Phew, I’ve spent the last month eating the Whole 30 diet and blogging about it. It’s been an interesting journey as I’ve never eaten particularly healthy, having chips and cupcakes as my vices. I recapped my experience on my last post, but one thing I didn’t touch on was how the Whole 30 affected my Type 1 diabetes.
I’ve had Type 1 diabetes for almost 24 years. I have always just eaten whatever I wanted as long as I bolused for it. With the exception being when I was first diagnosed and I was allowed one treat per week, which is funny now because some “treats” have less carbs then some of the food I was eating, but I digress. Eating whatever I wanted provided some nice roller coasters rides for my blood sugars when I would miscalculate carbs or if my carb ratios weren’t correct. I never really thought twice about what I was eating as long as I could cover the carbs with insulin.
Over the years, I’ve slowly worked hard to get my A1C below seven, having finally achieved that about 4 years ago. I’ve kept it there thanks mainly in part to pregnancy but now that I’m not pregnant anymore (and probably won’t be again), I’ve struggled to find the motivation/time to keep my blood sugars “stable”.
When I discovered the Whole 30, I did it mainly to try and get some more energy (which I achieved!) and to lose some weight (also achieved!). But throughout the thirty day journey, I also managed to improve my blood sugars! I had been struggling with my blood sugars postpartum and I was averaging around 185 mg/dls. During the four weeks of the Whole 30, my average blood sugar decreased to 157 mg/dls. I also went from around 36 units of insulin per day to 28. During the first week of the Whole 30, I reported slightly better results but over the course of the 30 days, it averaged out a little higher.
Even though my average was higher than I was hoping for, my blood sugars were much more stable. I didn’t have a bunch of highs and lows. I think I would have seen better results but I just didn’t carb count too well. I ate starches like potatoes most meals and I never took the time to properly count how many carbs they were. I was also afraid of getting low so I erred on the side of high. The first week I had two low blood sugars and had to “cheat” and eat fruit snacks to treat my lows. I never found a good way to treat lows that wasn’t technically cheating (they say health comes before Whole 30 so it wasn’t technically a cheat). Bananas make my blood sugar too high and other fruit just isn’t as quick to treat as a banana.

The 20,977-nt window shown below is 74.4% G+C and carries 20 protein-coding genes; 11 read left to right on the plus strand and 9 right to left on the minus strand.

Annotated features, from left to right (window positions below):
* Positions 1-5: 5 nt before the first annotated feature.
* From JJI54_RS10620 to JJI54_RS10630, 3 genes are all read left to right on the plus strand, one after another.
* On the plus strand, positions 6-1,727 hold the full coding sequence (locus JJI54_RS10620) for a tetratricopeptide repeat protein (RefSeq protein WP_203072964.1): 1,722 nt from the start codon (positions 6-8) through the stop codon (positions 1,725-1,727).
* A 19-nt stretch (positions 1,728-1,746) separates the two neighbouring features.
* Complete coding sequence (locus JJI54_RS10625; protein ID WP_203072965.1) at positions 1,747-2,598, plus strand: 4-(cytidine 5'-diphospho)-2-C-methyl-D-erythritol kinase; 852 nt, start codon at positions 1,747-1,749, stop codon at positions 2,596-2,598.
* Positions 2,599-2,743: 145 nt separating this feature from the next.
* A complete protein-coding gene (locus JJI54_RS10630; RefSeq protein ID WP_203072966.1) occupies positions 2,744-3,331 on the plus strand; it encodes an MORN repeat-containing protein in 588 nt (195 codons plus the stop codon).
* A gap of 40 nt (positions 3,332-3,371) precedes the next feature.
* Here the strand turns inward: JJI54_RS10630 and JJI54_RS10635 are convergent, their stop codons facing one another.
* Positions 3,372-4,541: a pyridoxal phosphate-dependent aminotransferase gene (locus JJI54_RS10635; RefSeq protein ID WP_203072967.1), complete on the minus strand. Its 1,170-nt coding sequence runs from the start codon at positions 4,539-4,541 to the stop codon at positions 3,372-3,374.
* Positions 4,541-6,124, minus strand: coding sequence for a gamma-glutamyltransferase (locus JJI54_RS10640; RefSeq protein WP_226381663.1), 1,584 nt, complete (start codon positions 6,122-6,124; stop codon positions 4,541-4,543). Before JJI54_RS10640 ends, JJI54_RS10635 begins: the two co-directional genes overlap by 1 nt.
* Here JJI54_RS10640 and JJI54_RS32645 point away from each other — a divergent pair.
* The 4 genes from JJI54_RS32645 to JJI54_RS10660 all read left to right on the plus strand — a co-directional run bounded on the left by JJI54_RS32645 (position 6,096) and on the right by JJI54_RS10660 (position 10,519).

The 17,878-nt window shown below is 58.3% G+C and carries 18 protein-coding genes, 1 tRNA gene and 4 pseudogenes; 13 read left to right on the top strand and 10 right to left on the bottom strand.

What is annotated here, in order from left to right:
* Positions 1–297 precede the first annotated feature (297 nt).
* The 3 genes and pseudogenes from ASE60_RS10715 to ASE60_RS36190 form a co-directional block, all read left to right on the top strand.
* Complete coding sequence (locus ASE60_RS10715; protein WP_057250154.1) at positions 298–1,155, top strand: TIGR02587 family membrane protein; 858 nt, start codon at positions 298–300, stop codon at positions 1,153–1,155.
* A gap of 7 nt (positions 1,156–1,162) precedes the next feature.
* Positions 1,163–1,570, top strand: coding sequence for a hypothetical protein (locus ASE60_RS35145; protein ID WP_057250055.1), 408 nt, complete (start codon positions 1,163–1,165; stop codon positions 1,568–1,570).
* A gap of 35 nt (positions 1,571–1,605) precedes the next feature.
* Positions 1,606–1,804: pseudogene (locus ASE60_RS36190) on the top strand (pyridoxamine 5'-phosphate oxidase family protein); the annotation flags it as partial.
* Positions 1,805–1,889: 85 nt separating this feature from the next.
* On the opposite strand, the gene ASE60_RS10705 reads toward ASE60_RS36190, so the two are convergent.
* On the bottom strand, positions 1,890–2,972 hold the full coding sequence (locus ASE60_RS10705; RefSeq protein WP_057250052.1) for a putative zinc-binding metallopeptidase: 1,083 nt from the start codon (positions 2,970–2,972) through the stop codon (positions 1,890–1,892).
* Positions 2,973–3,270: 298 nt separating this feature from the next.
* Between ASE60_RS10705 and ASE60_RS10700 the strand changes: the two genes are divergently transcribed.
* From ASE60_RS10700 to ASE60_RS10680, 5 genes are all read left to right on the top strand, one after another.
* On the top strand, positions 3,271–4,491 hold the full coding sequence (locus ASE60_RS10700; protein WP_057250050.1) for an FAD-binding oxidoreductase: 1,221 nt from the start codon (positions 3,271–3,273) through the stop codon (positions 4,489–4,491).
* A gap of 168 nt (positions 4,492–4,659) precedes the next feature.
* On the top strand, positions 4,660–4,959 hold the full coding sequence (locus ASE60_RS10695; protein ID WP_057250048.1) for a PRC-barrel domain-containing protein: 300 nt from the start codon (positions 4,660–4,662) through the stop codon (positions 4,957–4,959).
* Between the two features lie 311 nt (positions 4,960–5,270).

Prior to starting the Whole 30, I never ate a balanced plate. I think making sure half my plate is veggies and the other half is split between protein, fats and fruit is really helpful in preventing blood sugar spikes. If I could figure out how to carb count correctly (along with correct carb ratios) then I think I would have seen great results on the Whole 30 with my diabetes. I also think I could reduce the amount of potatoes I eat but I was eating more than I probably should because I am also breastfeeding.
If you are thinking about doing the Whole 30 with Type 1 diabetes, the book The Whole30: The 30-Day Guide to Total Health and Food Freedom provides some information (although not a lot). The Whole 30 blog also has some testimonials on Whole 30 and Type 1 diabetes. As a word of caution though, I love the main points of this program but some of the claims I find a bit ridiculous. Point in case, the Whole 30 newsletter came out yesterday (perfect timing with this blog post) and in it a girl claims she no longer needs insulin after eating Whole 30 with her Type 1 diabetes. Apparently, it received a lot of backlash because they sent a follow up email stating how they should have asked more questions and it was more a miracle than the norm. When I first read the post (can’t find it online now so I’m guessing they took it down), it made me mad because there is NO way I could ever go without insulin and if someone were to read that, they might think “hey Kelley, you don’t really have diabetes, you could just eat this way” which is totally false. The girl in the story was just diagnosed last year so I’m wondering if she is still in her honeymoon period or maybe she’s Type 1.5 or something else is going on? Even days when I have the stomach flu and haven’t eaten for three days, I still need insulin! I wish I could just eat right and never need insulin again but that just isn’t the case.
Overall, I’m happy with how the Whole 30 helped get my blood sugars in better control. I still have a lot of work to do to get them back in shape after having baby but I am on the right track. I would love to do another round of the Whole 30 once my carb ratios and basal rates are better and I have the time to actually count the potatoes I’m eating.